Pulitzer Development 3700 - 3800 Olive

Renovations and new construction in the Central Corridor -- defined by the area south of Delmar Avenue and North of Interstate 44/55.
Stltoday - Pulitzer plan for celebrated housing architecture moves ahead

https://www.stltoday.com/business/local ... 72e44.html
Architects Newspaper - Tatiana Bilbao development could be coming to a vacant St. Louis block

https://archpaper.com/2018/08/tatiana-b ... -pulitzer/
No doubt this project is gonna get a ton of ink in the arts/architecture/design press in the next couple of years.
Can someone find a clearer site plan? I can't seem to enlarge it without it becoming too blurry to read.
Small rant on why I'm hesitant on this one:
Mostly it comes down to the fact that this is not the Incremental Urbanism that this neighborhood needs. Obviously there's a lot of stability to the South but there's still windowless warehouses and empty parking lots across the street to the North. I just fear that this will be a flash in the pan for 5-10 years and the homes will face serious maintenance issues following that. I wish this was part of a comprehensive plan with incremental development and scattered sites on both sides of Grand.
I love the idea of a row of Art-Houses, a lot the streets in St. Louis were built block-by-block rather than scattered houses. But in a modernist / post-modernist world, resilient neighborhoods are built over the course of 30 years, not 2-5.
^ i'm hesitant b/c the density is way too low for the location. the city's arts district should be a high-density area.
Looks to me like they're creating a major work of living, contemporary art, featuring the work of internationally renowned designers - perfect for an arts district. And don't forget there will be an apartment building anchoring the development on Vandeventer.
aprice wrote:
Wed Aug 29, 2018 3:59 pm
Small rant on why I'm hesitant on this one:
Mostly it comes down to the fact that this is not the Incremental Urbanism that this neighborhood needs. Obviously there's a lot of stability to the South but there's still windowless warehouses and empty parking lots across the street to the North. I just fear that this will be a flash in the pan for 5-10 years and the homes will face serious maintenance issues following that. I wish this was part of a comprehensive plan with incremental development and scattered sites on both sides of Grand.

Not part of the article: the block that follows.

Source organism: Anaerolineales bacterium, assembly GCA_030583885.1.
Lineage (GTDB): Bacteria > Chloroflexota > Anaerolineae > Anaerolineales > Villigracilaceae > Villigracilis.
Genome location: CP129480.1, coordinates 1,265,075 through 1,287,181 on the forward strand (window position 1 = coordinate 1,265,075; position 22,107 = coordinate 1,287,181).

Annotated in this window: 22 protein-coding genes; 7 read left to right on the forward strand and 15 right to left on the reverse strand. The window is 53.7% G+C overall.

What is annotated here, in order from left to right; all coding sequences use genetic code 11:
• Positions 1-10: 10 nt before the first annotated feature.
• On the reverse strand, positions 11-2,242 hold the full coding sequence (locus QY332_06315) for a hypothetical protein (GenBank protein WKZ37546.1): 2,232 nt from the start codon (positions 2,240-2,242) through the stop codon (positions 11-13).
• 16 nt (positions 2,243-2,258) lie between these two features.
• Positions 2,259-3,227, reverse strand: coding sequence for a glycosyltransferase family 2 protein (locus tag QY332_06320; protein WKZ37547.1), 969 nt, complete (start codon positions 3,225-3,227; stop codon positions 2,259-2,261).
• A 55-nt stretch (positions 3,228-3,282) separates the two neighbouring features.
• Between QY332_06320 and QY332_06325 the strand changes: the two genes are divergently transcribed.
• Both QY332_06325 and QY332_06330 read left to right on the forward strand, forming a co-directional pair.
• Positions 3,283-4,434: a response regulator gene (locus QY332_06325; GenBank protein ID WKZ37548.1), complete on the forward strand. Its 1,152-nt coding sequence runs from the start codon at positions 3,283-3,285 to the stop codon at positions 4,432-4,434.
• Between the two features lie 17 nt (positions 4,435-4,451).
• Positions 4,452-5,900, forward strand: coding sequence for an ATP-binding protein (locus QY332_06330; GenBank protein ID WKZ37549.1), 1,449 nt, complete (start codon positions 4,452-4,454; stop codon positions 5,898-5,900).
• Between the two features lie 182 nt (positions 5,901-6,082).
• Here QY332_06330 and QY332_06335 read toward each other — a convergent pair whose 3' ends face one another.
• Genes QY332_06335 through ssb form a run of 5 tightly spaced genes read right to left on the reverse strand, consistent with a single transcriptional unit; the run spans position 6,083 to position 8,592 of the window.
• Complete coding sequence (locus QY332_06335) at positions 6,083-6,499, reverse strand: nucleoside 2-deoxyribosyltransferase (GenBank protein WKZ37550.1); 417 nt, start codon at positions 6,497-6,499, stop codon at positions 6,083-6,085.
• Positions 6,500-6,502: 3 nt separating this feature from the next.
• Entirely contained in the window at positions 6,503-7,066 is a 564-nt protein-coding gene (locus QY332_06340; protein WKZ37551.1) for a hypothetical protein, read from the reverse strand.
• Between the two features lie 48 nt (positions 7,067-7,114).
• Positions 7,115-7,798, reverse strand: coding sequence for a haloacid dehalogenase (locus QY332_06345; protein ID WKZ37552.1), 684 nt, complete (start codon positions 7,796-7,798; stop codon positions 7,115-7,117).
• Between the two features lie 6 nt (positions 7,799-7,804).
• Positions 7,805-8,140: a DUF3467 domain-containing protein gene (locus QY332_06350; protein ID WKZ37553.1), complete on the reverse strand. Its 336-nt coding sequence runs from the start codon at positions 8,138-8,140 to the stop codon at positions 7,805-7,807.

I love the idea of a row of Art-Houses, a lot the streets in St. Louis were built block-by-block rather than scattered houses. But in a modernist / post-modernist world, resilient neighborhoods are built over the course of 30 years, not 2-5.
I completely get where you're coming from here, but I think in this case it's needed. The Wolfner library is one of only three buildings left on the south side of the block. There's just nothing there to develop incrementally. But it's hardly monopolizing the neighborhood; there are still several vacant or surface parking lots nearby - if this is built and is successful, it could attract other smaller projects to be built on those. And getting national attention from multiple starchitects working the block might be just what the area needs to get more folks interested in working there (not to mention getting the banks to open up their purses for loans on rehabs and/or new construction nearby). And finally it'll likely take a big hitter like this to do something with the Wolfner; everything so far indicates that they want to get the facade fully back to its original glory.